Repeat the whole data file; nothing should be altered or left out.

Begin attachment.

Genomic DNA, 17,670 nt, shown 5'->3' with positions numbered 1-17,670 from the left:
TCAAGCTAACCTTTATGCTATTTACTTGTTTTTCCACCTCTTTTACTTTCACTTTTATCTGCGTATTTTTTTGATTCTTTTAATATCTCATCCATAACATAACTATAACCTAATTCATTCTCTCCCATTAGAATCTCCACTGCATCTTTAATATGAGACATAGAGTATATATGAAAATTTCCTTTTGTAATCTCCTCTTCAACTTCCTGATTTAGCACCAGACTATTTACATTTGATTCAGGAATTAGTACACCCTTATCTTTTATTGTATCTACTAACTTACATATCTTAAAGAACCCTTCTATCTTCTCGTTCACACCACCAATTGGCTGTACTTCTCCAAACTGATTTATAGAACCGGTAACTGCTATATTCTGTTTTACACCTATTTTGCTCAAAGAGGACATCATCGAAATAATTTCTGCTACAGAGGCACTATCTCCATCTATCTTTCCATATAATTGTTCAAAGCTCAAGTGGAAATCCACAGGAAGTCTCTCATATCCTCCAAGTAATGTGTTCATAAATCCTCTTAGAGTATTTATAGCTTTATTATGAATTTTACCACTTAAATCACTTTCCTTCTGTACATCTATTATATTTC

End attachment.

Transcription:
Genomic DNA, 17,670 nt, shown 5'->3' with positions numbered 1-17,670 from the left:
TCAAGCTAACCTTTATGCTATTTACTTGTTTTTCCACCTCTTTTACTTTCACTTTTATCTGCGTATTTTTTTGATTCTTTTAATATCTCATCCATAACATAACTATAACCTAATTCATTCTCTCCCATTAGAATCTCCACTGCATCTTTAATATGAGACATAGAGTATATATGAAAATTTCCTTTTGTAATCTCCTCTTCAACTTCCTGATTTAGCACCAGACTATTTACATTTGATTCAGGAATTAGTACACCCTTATCTTTTATTGTATCTACTAACTTACATATCTTAAAGAACCCTTCTATCTTCTCGTTCACACCACCAATTGGCTGTACTTCTCCAAACTGATTTATAGAACCGGTAACTGCTATATTCTGTTTTACACCTATTTTGCTCAAAGAGGACATCATCGAAATAATTTCTGCTACAGAGGCACTATCTCCATCTATCTTTCCATATAATTGTTCAAAGCTCAAGTGGAAATCCACAGGAAGTCTCTCATATCCTCCAAGTAATGTGTTCATAAATCCTCTTAGAGTATTTATAGCTTTATTATGAATTTTACCACTTAAATCACTTTCCTTCTGTACATCTATTATATTTC